How do we count and value public scholarship in anthropology? — Do we count and value public scholarship in anthropology? — And, how do we do it at the time of tenure and promotion?
Some departments of anthropology do value and count public scholarship, and have for a long time. Some have built metrics or possibilities into their evaluation systems for considering public scholarship as a part of one’s intellectual work. Others haven’t. Some universities have made strong statements about the value of public scholarship. Indiana University is a one good example; see their Faculty Learning Community’s work on this, including system-wide guidelines on how to count such scholarship. But most universities do not have formal guidelines or even mandates for public scholarship.
Public scholarship is a key part of anthropology. In some ways, it has been part of our practice for a very long time. In other ways, it feels newly important in today’s political climate. Regardless of the genealogies we might chart for the anthropological commitment to having our scholarship be public, it has sometimes been considered something extra to what we do, or something that falls outside what we count as “real” contributions to the field. Given the move of some departments and some universities, as well as some other disciplines to find ways to acknowledge the value of public scholarship, AAA President Alisse Waterston decided it was time for anthropology to act. Continue reading
Slow down, you move to fast
You got to make the morning last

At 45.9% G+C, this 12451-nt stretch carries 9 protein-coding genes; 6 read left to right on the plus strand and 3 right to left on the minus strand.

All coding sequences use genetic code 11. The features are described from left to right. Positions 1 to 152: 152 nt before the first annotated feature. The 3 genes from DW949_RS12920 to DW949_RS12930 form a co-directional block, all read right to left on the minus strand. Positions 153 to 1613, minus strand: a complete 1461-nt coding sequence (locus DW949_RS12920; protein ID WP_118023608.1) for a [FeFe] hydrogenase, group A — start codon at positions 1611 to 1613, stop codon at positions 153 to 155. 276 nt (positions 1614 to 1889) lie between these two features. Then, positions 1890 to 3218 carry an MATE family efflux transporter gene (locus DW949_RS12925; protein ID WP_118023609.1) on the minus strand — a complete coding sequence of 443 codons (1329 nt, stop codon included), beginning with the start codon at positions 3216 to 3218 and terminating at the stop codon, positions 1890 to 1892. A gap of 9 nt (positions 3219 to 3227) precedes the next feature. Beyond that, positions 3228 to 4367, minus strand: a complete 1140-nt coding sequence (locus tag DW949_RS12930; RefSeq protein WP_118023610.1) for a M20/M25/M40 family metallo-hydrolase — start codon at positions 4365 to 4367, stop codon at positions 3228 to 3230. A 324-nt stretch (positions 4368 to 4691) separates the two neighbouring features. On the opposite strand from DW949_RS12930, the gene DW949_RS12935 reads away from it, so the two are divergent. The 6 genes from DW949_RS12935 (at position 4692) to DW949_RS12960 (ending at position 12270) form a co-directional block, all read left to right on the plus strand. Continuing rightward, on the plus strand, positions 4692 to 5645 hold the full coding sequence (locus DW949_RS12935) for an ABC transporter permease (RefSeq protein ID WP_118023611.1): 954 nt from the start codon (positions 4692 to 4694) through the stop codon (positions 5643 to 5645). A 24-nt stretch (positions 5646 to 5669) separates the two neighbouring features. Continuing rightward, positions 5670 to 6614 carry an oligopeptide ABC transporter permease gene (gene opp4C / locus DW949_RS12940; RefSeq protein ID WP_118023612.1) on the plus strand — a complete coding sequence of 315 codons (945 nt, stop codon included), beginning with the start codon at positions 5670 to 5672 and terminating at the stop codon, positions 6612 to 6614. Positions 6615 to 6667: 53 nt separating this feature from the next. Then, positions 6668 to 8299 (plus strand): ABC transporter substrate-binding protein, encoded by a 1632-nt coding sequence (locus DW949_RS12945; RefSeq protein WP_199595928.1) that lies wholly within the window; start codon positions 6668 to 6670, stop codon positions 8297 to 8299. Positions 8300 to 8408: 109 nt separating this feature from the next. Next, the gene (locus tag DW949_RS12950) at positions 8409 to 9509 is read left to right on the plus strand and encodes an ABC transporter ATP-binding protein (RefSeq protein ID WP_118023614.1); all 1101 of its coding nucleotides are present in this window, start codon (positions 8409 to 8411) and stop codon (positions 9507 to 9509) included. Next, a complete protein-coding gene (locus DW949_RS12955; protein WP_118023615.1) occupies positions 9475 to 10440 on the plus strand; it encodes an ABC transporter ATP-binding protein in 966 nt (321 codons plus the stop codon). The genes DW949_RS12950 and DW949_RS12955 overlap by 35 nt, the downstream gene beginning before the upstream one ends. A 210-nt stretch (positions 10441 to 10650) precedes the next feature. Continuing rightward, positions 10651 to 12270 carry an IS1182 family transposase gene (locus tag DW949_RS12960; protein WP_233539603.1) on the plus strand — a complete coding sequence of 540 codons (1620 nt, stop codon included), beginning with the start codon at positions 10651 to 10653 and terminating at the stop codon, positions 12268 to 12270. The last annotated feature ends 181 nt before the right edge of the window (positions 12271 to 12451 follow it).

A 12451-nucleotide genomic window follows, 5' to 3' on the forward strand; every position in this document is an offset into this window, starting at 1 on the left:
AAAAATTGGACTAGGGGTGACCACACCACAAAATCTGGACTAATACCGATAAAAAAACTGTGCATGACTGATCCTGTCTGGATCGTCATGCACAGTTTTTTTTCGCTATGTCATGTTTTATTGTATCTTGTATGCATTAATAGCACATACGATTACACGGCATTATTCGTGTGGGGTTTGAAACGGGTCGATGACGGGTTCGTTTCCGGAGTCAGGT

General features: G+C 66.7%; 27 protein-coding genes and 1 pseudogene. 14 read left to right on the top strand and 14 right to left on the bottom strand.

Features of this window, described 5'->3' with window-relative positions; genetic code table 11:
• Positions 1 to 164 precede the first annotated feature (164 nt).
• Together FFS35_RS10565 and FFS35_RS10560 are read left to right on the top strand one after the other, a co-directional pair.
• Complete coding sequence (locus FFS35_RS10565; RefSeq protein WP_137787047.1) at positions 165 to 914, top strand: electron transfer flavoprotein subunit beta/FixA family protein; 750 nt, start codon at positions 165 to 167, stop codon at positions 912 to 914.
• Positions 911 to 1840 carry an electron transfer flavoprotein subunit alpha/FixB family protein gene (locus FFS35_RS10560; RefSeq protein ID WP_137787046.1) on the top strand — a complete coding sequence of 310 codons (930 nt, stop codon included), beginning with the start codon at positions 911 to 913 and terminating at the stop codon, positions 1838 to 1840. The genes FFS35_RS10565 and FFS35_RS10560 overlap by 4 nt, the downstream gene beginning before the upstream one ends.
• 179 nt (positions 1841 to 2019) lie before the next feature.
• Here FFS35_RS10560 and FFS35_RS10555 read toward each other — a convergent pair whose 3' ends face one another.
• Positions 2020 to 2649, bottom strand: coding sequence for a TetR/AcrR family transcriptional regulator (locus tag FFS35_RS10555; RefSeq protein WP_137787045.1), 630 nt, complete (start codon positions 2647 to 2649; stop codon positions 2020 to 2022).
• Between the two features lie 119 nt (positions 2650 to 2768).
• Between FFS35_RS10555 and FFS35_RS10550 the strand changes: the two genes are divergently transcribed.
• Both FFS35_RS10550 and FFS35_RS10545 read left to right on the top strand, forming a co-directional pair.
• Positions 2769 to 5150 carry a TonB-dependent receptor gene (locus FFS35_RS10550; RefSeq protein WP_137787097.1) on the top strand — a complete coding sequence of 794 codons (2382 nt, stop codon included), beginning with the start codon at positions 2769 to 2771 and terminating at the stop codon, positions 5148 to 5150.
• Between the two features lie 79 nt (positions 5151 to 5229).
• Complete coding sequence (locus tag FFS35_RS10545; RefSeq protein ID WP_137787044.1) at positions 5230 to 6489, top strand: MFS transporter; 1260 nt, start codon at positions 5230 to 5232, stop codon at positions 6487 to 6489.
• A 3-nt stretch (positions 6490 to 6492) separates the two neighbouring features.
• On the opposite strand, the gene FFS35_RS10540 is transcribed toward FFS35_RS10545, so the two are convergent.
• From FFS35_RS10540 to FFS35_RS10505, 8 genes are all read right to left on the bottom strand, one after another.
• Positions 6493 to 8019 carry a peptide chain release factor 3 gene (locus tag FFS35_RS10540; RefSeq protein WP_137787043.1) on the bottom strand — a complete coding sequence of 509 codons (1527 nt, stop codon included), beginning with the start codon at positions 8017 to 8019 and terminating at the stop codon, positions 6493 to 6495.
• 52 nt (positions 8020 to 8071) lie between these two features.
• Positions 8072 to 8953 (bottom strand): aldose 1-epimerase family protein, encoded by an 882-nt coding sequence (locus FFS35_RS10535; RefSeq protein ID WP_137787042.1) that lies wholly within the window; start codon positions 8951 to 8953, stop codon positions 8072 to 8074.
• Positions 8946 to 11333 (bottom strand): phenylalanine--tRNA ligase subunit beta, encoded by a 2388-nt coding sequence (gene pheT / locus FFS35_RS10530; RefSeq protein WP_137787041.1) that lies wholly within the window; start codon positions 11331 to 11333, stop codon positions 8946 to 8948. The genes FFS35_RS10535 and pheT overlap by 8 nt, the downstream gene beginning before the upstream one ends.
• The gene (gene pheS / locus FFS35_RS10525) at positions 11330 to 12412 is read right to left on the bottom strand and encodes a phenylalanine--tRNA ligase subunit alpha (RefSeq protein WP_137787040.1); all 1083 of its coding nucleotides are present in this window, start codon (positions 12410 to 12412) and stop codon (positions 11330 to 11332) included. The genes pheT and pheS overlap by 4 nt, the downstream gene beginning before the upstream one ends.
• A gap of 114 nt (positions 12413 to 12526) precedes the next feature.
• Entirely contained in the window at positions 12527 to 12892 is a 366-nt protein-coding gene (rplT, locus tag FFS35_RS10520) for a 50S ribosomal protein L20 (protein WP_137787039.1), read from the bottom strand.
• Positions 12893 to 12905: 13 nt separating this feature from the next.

(Paul Simon, Feelin’ groovy/The 59th St Bridge Song)
I grew up with vinyl. My family was an aspirational almost hippy immigrant family. The 1966 album Parsley, Sage, Rosemary and Thyme was a ‘go-to’ album, as was the (also) 1966 album Revolver. Seemingly child friendly, Simon and Garfunkel and the Beetles infused our household with songs in which we were encouraged to slow down, talk to lamp posts, and live communally in yellow submarines.
Late capitalism has done everything it can to eradicate that possibility from my life.
I heard these songs in the deep recesses of my mind as I was preparing my tenure file earlier this year. My entire being entered into a space of stillness, staring resolutely into the belly of the beast in order to maintain some semblance of resistance to the deep anxiety that is structurally integral to the evaluation process of tenure. I took longer walks, barely responded to emails, slowly stopped talking to others and preferred to count my breath. With every formatting issue or question related to the subjective criteria of excellence, I slowed down even more, questioning in each moment why academic labor had entered into these frameworks of exploitation. The first person I saw upon submission of my file was a colleague of mine who is brilliant, and an adjunct who teaches at three colleges just to make ends meet. My self-indulgent slowness entered into a space of silence.
The short answer is: I was tired.